As accomplished as her paintings are, though, Maggie made her name in another branch of the arts and crafts altogether – ceramics. For more than 40 years she built a successful business as a commercial ceramicist, with large showcase murals dotted around the UK and overseas. 

A commission for Wigan Court House in the 1980s was given the royal seal of approval when it was unveiled by Lady Diana, Princess of Wales. 

A 7ft high ceramic plaque of the Virgin Mary with the Christ child, commissioned by the Welsh Catholic Church, adorns the Church of the Annunciation in Nazareth, where the Holy Family lived. Maggie’s plaque is surrounded by wild flowers that bear the name Mary. 

A 9ft wide mural is a dominant presence at the Ness Botanical Gardens on The Wirral. 

Working on the mural at the Dragon Theatre, Barmouth

A huge dragon mural adorns the Dragon Theatre at Barmouth while a 5ft mural in Rhyl is inspired by the 6th century Welsh bard Taliesin. 

Her more intimate work includes small, detailed figures and houses, often reflecting a medieval character, which became highly collectible. 

“Several people built up substantial collections, in fact, and one was presented by admirers to Margaret Thatcher when she was Prime Minister.” 

Maggie’s big set piece works in Barmouth, Rhyl and The Wirral, as well as other works in Bangor, Ruthin and Liverpool reflect the fact that she lived in North Wales for 30 years, in the small village of Llanfair Dyffryn Clwyd, near Ruthin. 

Blue Horse Beneath The Stiperstones

Life was a struggle in the early days, after her move there in 1971 from her native Hertfordshire following the ending of her first marriage. The challenges of forging a career and raising a young son and daughter by herself meant day-to-day living was not always easy.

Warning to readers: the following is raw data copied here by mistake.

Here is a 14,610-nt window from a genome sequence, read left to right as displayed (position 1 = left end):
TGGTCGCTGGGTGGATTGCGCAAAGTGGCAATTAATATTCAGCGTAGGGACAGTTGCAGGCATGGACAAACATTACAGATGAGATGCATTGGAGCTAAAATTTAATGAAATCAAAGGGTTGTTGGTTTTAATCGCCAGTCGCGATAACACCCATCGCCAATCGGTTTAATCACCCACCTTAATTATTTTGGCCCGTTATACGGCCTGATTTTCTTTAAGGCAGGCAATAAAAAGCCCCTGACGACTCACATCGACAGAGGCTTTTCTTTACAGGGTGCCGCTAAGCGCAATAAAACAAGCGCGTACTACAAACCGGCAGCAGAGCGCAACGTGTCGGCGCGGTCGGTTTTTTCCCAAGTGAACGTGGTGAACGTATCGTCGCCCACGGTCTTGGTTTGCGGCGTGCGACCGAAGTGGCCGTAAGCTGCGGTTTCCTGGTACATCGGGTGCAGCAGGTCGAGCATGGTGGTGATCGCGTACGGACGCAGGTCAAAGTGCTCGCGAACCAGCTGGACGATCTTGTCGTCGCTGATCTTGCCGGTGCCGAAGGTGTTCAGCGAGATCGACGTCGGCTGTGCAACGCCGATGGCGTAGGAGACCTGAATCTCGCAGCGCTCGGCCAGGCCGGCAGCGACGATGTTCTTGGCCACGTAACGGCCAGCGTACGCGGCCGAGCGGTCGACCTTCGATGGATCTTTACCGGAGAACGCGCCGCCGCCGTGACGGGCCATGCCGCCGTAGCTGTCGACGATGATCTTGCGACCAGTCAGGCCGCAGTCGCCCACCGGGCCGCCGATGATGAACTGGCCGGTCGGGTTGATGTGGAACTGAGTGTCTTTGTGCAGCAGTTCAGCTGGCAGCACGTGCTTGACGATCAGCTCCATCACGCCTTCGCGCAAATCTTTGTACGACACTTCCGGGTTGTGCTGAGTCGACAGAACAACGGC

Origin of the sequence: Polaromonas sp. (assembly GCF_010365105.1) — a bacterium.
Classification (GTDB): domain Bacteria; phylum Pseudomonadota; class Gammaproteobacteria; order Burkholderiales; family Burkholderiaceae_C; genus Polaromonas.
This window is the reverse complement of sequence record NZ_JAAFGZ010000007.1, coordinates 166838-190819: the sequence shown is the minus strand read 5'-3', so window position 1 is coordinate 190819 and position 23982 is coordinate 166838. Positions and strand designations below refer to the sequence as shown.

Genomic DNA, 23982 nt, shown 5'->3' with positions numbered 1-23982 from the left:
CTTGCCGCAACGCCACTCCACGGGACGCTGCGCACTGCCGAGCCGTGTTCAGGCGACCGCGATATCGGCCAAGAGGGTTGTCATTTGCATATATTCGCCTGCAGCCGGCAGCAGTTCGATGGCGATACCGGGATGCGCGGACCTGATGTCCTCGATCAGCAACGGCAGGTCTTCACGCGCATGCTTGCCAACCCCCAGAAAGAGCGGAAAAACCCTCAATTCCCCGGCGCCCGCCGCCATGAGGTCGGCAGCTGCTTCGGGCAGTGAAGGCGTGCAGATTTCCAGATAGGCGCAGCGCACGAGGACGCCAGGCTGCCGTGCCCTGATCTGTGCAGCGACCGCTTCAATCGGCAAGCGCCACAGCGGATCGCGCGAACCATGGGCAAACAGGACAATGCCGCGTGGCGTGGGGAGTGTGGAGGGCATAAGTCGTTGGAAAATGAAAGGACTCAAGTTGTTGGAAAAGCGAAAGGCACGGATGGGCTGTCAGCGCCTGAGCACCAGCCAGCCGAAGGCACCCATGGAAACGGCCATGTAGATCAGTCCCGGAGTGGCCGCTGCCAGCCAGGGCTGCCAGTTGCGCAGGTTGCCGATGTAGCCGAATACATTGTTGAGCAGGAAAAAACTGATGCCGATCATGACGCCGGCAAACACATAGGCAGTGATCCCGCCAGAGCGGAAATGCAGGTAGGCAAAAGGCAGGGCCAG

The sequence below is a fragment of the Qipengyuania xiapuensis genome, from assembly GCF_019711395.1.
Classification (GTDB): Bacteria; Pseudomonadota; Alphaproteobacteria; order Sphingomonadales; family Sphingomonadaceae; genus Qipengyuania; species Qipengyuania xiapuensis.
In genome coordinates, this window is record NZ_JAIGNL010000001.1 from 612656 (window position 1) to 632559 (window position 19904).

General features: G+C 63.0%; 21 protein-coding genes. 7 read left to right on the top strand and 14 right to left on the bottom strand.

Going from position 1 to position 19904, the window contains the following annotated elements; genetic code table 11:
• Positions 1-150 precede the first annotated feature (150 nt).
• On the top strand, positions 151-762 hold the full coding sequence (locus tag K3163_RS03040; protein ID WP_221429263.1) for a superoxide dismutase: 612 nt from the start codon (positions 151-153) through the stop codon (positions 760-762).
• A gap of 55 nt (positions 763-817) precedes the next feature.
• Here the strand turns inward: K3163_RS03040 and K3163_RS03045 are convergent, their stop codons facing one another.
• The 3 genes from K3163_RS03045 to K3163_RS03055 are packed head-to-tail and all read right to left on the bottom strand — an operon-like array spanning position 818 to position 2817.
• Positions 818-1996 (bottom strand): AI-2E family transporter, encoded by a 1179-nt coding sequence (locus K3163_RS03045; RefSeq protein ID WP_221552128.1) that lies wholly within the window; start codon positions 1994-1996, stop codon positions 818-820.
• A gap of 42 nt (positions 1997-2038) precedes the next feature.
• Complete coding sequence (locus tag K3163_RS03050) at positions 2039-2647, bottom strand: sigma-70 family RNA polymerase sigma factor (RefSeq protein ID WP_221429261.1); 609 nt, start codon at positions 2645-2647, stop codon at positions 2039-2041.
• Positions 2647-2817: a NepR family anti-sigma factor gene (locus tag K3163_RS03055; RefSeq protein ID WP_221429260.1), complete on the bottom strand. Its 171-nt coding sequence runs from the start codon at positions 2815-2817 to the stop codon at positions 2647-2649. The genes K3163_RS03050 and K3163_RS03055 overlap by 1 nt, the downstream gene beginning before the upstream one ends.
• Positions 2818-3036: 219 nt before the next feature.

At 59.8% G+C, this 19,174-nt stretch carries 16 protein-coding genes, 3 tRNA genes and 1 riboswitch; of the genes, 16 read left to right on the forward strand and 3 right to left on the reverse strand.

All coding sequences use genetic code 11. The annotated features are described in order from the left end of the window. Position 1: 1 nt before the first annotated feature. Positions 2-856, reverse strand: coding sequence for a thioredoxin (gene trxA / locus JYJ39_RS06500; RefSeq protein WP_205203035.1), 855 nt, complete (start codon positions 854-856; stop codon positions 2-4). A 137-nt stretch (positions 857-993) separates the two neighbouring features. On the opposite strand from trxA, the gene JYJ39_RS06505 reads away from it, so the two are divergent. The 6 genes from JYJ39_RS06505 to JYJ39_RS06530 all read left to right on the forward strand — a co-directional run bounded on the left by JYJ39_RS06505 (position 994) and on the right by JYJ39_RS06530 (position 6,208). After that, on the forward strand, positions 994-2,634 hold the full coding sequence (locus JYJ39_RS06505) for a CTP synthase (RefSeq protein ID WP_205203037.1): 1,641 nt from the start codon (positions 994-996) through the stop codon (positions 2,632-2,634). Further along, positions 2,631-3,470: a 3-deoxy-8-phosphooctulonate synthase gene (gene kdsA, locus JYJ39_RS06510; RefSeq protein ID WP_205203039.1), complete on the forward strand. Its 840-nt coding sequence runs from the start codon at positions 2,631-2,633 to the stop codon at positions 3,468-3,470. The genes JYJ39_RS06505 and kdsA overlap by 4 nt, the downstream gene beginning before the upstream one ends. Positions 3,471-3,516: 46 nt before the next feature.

Maggie Humphry, though, is nothing if not a fighter – she won a battle with cancer a few years ago – and her talent would ensure that she left her mark on the cultural life of Wales. 

She moved to Broseley, which she describes as a “lively little town”, in late 1999 and the switch to Shropshire coincided with a move away from ceramics towards drawing and painting. 

“Ceramics is physically demanding. Clay would arrive in hundred weight bags which is not easy to carry around and the process of wedging the clay was damaging my hands. I can’t use my thumbs now. I’ve no strength in them and it’s painful when I bend them. One day I said to Peter ‘I don’t think I can do this anymore’. 

So, Maggie returned to her first love – etching. “I’d always loved drawing since I was a little girl growing up in Hertfordshire.” 

She was born during the war and as a two-year-old recalled a bomb landing on Watford six miles away and shattering their windows at home. 

Home life was tough in the post-war austerity years, not least when her parents split and she moved with her mother to a one-room chalet. Artistically, though, she flourished, gifted enough to win a place at St Albans School of Art, where she studied sculpture. 


“One of our life models was Quentin Crisp, an extraordinary man. His advice was to do things with style and he certainly did that himself. This was the early 1960s and homosexuality was still illegal, yet he was always true to himself.”